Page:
I try and learn at least a little of the local language before traveling to a foreign country. For Japan, even though I was with a group, I learned some Japanese. For Germany, I am trying to bring back my once excellent German–ressurecting it from an almost dead state. For both trips, I used the Duolingo app to practice.
While the cute little owl, Duo, is cute, that isn’t enough to justify the success of this language app. According to Wikipedia, “As of October 2018, the language-learning website and app offer 81 different language courses across 37 languages. The app has about 300 million registered users across the world.”
What I found
I like Duolingo a lot for reviewing German. I found it useful but not as good for Japanese. The difference was that in german, I had a basic grounding in the language so I had an understanding of the grammar and sentence structure. In Japanese, I had nothing, and between that lack, and the inherent difficulty of learning a language with multiple character sets, I found Duolingo helpful but incomplete for learning Japanese.
Based on my experience, I would add a copy of the “Idiot’s Guide to (insert language here)” to Duolingo if learning a language from scratch. Those guides provide a solid grounding in the language fundamentals and grammar. Combined with the Duolingo app, they provide everything you need to learn a language.
If you’re reviewing a language where you have already learned the basics, like me with German, Duolingo can be used as a standalone language learning tool.
In either case, duolingo is a fun, free (with ads), app that can help you get ready for your next travel adventure.
I will admit that when I went to Japan, I was only familiar with a handful of their many famous clothing designers. Since I love perfume, I was familiar with Kenzo, and Miyake since they had crossed over into perfume. But we’re missing some fun, sometimes outrageous, other times stunningly sculptural clothes, if we ignore Japanese fashion designers. Check out this exhibition from the Metropolitan museum, for example. Make sure you click through the pictures; they are exceptional.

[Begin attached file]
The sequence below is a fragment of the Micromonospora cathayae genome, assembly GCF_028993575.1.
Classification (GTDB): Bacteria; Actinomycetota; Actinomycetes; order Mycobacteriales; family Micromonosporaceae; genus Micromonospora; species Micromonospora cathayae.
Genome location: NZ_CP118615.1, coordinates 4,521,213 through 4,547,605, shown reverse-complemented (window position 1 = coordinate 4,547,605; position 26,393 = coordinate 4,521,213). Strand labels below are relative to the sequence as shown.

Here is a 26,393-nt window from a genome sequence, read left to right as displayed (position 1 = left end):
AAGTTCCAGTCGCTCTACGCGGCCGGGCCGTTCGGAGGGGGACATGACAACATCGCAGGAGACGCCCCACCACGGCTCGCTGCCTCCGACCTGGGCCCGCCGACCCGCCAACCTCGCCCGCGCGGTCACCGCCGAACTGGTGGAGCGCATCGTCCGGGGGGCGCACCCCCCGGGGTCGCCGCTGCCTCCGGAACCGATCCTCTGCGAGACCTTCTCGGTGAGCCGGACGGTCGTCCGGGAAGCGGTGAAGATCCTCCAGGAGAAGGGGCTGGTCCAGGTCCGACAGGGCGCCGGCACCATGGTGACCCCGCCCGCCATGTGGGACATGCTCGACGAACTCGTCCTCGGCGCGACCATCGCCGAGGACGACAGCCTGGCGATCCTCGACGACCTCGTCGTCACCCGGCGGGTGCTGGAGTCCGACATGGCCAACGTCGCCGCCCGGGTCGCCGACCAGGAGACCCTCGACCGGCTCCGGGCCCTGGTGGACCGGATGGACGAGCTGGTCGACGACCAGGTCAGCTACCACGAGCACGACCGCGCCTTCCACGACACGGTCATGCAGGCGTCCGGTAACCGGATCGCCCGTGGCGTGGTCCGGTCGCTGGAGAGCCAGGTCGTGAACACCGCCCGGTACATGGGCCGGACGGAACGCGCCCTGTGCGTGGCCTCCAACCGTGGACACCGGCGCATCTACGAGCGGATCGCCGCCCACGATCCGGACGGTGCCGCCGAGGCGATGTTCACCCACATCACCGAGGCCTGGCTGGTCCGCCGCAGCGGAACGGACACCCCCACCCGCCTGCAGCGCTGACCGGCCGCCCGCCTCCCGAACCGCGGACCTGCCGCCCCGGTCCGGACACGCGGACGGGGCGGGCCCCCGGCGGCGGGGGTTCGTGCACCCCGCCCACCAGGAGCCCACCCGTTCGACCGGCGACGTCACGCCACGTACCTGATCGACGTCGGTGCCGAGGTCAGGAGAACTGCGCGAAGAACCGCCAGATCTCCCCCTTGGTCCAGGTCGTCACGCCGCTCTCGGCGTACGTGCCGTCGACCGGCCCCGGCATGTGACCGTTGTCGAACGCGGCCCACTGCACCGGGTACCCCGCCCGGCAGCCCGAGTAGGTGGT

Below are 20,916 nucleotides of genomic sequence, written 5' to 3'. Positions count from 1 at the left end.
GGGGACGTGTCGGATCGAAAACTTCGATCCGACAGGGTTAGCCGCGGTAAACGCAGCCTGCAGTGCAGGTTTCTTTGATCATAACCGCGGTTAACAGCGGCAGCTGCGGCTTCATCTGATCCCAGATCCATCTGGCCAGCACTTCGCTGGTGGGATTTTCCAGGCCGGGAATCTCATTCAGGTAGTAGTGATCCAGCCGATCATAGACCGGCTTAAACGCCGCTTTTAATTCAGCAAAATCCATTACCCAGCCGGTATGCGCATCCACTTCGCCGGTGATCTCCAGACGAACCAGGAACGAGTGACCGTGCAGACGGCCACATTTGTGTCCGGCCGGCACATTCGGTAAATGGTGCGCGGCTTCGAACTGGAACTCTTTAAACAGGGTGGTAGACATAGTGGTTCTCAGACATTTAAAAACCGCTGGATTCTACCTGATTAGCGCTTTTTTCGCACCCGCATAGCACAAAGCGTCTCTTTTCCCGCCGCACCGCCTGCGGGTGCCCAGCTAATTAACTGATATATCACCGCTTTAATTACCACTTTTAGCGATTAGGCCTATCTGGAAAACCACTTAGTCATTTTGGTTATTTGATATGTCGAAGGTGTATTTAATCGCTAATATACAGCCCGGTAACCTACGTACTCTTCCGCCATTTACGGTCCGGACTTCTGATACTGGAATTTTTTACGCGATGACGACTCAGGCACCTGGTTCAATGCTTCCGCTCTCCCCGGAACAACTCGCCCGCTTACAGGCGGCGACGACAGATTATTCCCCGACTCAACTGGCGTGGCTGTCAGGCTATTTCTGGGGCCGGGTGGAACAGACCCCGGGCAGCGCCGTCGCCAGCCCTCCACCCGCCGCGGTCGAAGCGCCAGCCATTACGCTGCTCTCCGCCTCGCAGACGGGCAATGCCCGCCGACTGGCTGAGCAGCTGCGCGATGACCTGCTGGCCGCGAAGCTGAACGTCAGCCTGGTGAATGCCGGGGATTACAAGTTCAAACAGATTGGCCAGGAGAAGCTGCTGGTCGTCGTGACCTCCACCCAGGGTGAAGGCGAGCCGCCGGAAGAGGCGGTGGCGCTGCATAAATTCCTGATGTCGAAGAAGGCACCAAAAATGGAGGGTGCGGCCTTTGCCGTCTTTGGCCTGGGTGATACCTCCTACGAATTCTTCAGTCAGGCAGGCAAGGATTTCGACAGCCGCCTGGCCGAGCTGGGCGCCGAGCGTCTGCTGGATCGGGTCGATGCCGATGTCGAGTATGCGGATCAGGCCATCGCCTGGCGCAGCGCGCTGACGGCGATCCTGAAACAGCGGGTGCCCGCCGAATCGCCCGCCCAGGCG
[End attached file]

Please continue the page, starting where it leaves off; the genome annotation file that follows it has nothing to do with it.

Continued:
We tried origami while in Japan. Unfortunately, ours weren’t as tidy as this one but we had fun. Since then, I’ve discovered several sites with easier orugami. The sites are meant for kids but we all know that I’m a kid at heart. These sites are a great place to start an origami journey.
I made this origami fish for my youngest grandson and I’m happy to say that it came out well and that he loved it. Origami animals are always a hit with grandchildren and these are easy enough for beginners. These photo tutorials are for slightly more sophisticated origami but are so clear that anyone can achieve them.
Ray and I had so much fun trying out Taiko drumming in Tokyo that we decided to find classes in New Mexico. Bushido Kenkyukai is a well-known dojo for taiko drumming and martial arts. We went to an introductory class which included demonstrations by local students and practice drumming.
As usual, New Mexico artists have added their own twist to a traditional Japanese art. The New Mexico version includes more drummers, extra instruments, and special riffs that aren’t heard in Japan. Still, the foundation is traditional so it’s a fascinating fusion of cultures.
Another local group NM Taiko is also seen at local events like the very popular Aki Matsuri, a Japanese fall festival.
For practicing, since taiko drums are expensive, many artists make use of old tires coveted tightly with packing tape.
It doesn’t give the depth of sound that a real drum does but it definitely is good for an active taiko workout.
Taxis were delightful. They were always immaculate and the seats were invariably covered in white lace fabric. When it was time to get out, the doors opened as if by magic–though I’m sure it was through the driver’s command.
In Kyoto, foreigners aren’t particularly welcome as they overwhelm this small town. In that town, taxi drivers hesitate to pick ip foreigners. so a whole separate cab business has developed: “foreigner friendly taxis”. The term is emblazoned on the taxis so foreigners know that they can effectively flag these taxis down. Not surprisingly, these taxis are often driven by foreign immigrants, who often also speak English.
So would you be like me– a little worried about inadvertently soiling the pristine white interior of a taxi? (I’m a klutz by the way.)